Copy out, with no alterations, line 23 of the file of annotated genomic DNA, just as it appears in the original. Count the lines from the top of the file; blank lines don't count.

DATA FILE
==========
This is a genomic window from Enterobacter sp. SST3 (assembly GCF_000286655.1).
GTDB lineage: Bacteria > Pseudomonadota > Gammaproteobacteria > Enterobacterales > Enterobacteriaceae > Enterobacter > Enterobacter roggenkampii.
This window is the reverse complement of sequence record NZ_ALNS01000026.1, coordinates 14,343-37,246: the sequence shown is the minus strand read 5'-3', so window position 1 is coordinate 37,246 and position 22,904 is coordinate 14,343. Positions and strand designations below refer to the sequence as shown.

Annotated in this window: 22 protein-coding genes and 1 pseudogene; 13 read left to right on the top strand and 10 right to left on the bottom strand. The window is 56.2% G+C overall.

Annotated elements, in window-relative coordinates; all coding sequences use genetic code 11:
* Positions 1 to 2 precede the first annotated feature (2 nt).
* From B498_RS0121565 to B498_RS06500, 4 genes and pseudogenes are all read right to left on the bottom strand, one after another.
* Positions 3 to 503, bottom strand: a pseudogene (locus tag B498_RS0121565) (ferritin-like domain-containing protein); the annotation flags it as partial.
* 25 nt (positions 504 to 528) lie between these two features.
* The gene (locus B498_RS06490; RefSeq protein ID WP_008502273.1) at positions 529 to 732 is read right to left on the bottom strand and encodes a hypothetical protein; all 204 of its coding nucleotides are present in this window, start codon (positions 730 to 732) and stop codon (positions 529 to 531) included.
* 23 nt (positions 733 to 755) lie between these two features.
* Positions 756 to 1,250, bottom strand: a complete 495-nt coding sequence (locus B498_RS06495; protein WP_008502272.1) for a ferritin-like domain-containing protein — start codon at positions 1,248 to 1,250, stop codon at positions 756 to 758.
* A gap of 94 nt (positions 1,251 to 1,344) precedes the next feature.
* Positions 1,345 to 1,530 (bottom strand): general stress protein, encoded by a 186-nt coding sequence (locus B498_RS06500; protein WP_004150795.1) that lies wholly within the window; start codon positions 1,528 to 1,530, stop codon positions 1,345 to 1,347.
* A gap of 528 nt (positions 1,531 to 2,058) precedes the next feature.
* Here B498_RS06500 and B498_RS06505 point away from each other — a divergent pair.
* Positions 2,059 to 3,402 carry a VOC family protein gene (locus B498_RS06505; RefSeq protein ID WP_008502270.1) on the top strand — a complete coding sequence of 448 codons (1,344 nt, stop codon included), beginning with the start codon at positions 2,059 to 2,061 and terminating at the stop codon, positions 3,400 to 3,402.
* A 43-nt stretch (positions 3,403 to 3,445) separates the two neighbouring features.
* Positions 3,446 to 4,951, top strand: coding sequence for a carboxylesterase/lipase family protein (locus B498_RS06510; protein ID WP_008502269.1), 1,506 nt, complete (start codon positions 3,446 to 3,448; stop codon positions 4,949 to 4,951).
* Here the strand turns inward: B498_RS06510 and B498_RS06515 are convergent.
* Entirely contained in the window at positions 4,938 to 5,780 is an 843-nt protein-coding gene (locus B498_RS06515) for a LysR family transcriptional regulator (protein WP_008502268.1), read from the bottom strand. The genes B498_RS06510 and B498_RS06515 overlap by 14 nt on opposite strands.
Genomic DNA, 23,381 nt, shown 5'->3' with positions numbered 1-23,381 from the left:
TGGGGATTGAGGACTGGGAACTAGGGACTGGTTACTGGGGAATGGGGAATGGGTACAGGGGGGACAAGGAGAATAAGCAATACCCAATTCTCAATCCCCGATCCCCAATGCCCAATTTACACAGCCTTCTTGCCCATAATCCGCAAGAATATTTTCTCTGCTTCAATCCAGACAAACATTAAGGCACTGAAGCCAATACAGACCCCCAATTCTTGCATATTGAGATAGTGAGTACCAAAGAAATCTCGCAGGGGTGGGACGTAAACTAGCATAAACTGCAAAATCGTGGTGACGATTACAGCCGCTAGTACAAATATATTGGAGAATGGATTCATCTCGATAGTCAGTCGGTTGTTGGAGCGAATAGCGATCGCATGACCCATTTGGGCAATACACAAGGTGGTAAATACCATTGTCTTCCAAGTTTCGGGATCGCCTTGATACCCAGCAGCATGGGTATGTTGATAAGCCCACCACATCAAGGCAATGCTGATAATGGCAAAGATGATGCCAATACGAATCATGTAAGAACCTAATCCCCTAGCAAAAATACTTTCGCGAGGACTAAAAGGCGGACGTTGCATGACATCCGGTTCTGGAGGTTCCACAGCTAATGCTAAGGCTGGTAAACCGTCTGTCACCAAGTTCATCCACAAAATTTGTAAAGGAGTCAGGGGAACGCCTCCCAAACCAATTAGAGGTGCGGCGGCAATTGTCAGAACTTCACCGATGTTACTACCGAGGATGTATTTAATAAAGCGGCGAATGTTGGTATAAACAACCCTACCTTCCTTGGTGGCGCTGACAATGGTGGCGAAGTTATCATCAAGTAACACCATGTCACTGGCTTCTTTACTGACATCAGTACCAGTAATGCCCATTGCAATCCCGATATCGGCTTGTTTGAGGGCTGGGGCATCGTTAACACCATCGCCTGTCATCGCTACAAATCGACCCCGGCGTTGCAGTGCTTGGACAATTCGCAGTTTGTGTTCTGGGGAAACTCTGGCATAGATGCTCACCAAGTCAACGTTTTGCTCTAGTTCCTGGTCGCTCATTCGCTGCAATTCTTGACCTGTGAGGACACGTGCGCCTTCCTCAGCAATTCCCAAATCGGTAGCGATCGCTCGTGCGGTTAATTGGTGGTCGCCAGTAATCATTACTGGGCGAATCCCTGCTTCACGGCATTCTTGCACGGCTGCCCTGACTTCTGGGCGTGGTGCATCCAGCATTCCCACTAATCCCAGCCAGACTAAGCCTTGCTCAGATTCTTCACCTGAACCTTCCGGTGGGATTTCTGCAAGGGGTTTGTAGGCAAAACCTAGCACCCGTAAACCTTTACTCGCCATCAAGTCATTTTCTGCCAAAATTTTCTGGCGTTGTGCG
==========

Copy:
TGGGGATTGAGGACTGGGAACTAGGGACTGGTTACTGGGGAATGGGGAATGGGTACAGGGGGGACAAGGAGAATAAGCAATACCCAATTCTCAATCCCCGATCCCCAATGCCCAATTTACACAGCCTTCTTGCCCATAATCCGCAAGAATATTTTCTCTGCTTCAATCCAGACAAACATTAAGGCACTGAAGCCAATACAGACCCCCAATTCTTGCATATTGAGATAGTGAGTACCAAAGAAATCTCGCAGGGGTGGGACGTAAACTAGCATAAACTGCAAAATCGTGGTGACGATTACAGCCGCTAGTACAAATATATTGGAGAATGGATTCATCTCGATAGTCAGTCGGTTGTTGGAGCGAATAGCGATCGCATGACCCATTTGGGCAATACACAAGGTGGTAAATACCATTGTCTTCCAAGTTTCGGGATCGCCTTGATACCCAGCAGCATGGGTATGTTGATAAGCCCACCACATCAAGGCAATGCTGATAATGGCAAAGATGATGCCAATACGAATCATGTAAGAACCTAATCCCCTAGCAAAAATACTTTCGCGAGGACTAAAAGGCGGACGTTGCATGACATCCGGTTCTGGAGGTTCCACAGCTAATGCTAAGGCTGGTAAACCGTCTGTCACCAAGTTCATCCACAAAATTTGTAAAGGAGTCAGGGGAACGCCTCCCAAACCAATTAGAGGTGCGGCGGCAATTGTCAGAACTTCACCGATGTTACTACCGAGGATGTATTTAATAAAGCGGCGAATGTTGGTATAAACAACCCTACCTTCCTTGGTGGCGCTGACAATGGTGGCGAAGTTATCATCAAGTAACACCATGTCACTGGCTTCTTTACTGACATCAGTACCAGTAATGCCCATTGCAATCCCGATATCGGCTTGTTTGAGGGCTGGGGCATCGTTAACACCATCGCCTGTCATCGCTACAAATCGACCCCGGCGTTGCAGTGCTTGGACAATTCGCAGTTTGTGTTCTGGGGAAACTCTGGCATAGATGCTCACCAAGTCAACGTTTTGCTCTAGTTCCTGGTCGCTCATTCGCTGCAATTCTTGACCTGTGAGGACACGTGCGCCTTCCTCAGCAATTCCCAAATCGGTAGCGATCGCTCGTGCGGTTAATTGGTGGTCGCCAGTAATCATTACTGGGCGAATCCCTGCTTCACGGCATTCTTGCACGGCTGCCCTGACTTCTGGGCGTGGTGCATCCAGCATTCCCACTAATCCCAGCCAGACTAAGCCTTGCTCAGATTCTTCACCTGAACCTTCCGGTGGGATTTCTGCAAGGGGTTTGTAGGCAAAACCTAGCACCCGTAAACCTTTACTCGCCATCAAGTCATTTTCTGCCAAAATTTTCTGGCGTTGTGCG